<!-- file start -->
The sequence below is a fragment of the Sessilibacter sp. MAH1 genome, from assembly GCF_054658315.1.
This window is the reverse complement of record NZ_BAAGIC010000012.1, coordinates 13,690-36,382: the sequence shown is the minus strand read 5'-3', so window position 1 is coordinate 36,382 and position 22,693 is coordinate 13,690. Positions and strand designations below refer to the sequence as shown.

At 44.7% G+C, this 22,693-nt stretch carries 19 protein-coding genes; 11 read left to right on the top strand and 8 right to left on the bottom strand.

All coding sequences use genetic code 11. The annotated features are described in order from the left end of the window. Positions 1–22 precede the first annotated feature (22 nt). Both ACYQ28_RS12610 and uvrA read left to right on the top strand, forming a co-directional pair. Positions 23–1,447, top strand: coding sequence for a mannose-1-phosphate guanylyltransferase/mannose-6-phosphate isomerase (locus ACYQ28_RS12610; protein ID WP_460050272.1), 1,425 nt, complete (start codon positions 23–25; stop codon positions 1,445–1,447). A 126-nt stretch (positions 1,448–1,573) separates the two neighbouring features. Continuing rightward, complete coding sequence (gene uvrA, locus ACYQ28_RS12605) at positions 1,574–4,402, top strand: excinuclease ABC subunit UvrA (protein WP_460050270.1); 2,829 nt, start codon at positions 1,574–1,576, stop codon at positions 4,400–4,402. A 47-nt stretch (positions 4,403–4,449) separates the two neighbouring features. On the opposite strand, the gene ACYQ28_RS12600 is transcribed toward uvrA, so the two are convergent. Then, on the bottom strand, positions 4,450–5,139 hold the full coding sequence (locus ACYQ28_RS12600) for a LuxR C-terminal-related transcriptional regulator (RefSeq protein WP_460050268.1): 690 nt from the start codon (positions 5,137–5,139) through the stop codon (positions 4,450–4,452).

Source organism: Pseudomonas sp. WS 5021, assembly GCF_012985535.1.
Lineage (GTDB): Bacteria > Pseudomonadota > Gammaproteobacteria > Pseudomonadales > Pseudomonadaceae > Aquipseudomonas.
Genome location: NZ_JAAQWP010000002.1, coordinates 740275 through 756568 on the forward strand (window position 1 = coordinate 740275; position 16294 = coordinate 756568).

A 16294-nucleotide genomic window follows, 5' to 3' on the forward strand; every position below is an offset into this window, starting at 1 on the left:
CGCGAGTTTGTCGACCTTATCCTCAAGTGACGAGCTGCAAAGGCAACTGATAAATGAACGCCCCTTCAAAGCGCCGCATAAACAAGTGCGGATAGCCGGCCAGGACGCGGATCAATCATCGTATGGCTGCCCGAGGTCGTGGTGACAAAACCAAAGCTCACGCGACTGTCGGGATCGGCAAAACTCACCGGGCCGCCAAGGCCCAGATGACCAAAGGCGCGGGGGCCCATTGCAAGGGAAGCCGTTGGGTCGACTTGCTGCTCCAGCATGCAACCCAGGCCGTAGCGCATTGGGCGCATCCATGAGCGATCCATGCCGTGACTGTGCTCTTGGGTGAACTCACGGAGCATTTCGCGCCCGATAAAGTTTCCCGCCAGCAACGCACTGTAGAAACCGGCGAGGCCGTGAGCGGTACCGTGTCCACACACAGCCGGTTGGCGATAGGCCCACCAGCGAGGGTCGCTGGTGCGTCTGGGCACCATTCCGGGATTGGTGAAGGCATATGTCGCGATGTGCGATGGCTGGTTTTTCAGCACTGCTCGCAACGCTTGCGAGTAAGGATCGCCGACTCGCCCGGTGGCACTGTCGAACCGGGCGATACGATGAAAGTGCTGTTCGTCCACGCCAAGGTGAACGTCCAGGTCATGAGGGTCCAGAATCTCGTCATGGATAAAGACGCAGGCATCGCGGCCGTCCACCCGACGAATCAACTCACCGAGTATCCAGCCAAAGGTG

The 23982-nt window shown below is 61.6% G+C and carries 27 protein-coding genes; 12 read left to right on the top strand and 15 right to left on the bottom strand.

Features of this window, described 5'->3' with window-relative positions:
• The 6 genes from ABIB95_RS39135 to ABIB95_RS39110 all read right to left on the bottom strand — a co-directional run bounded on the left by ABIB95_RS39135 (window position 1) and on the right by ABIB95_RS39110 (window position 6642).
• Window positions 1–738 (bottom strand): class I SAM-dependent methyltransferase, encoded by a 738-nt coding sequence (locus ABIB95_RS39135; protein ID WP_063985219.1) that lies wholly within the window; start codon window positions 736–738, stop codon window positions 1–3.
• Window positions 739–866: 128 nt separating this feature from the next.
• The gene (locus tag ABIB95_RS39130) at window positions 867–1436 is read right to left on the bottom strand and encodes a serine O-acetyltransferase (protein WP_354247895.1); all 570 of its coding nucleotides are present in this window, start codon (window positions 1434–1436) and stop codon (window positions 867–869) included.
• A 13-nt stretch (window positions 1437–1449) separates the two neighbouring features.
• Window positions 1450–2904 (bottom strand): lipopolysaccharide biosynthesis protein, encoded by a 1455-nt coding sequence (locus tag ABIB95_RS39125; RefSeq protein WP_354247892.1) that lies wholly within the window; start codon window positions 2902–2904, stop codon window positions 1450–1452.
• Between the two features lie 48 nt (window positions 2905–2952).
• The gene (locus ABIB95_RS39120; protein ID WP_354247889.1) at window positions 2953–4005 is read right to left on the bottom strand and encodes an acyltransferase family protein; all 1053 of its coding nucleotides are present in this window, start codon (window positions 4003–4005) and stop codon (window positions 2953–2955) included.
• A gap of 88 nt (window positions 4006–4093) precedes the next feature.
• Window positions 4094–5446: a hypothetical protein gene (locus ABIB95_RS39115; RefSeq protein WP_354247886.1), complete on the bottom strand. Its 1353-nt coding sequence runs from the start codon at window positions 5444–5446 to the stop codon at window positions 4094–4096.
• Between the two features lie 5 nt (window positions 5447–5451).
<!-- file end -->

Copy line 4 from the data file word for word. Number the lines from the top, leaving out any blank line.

All coding sequences use genetic code 11. The annotated features are described in order from the left end of the window. Positions 1–22 precede the first annotated feature (22 nt). Both ACYQ28_RS12610 and uvrA read left to right on the top strand, forming a co-directional pair. Positions 23–1,447, top strand: coding sequence for a mannose-1-phosphate guanylyltransferase/mannose-6-phosphate isomerase (locus ACYQ28_RS12610; protein ID WP_460050272.1), 1,425 nt, complete (start codon positions 23–25; stop codon positions 1,445–1,447). A 126-nt stretch (positions 1,448–1,573) separates the two neighbouring features. Continuing rightward, complete coding sequence (gene uvrA, locus ACYQ28_RS12605) at positions 1,574–4,402, top strand: excinuclease ABC subunit UvrA (protein WP_460050270.1); 2,829 nt, start codon at positions 1,574–1,576, stop codon at positions 4,400–4,402. A 47-nt stretch (positions 4,403–4,449) separates the two neighbouring features. On the opposite strand, the gene ACYQ28_RS12600 is transcribed toward uvrA, so the two are convergent. Then, on the bottom strand, positions 4,450–5,139 hold the full coding sequence (locus ACYQ28_RS12600) for a LuxR C-terminal-related transcriptional regulator (RefSeq protein WP_460050268.1): 690 nt from the start codon (positions 5,137–5,139) through the stop codon (positions 4,450–4,452).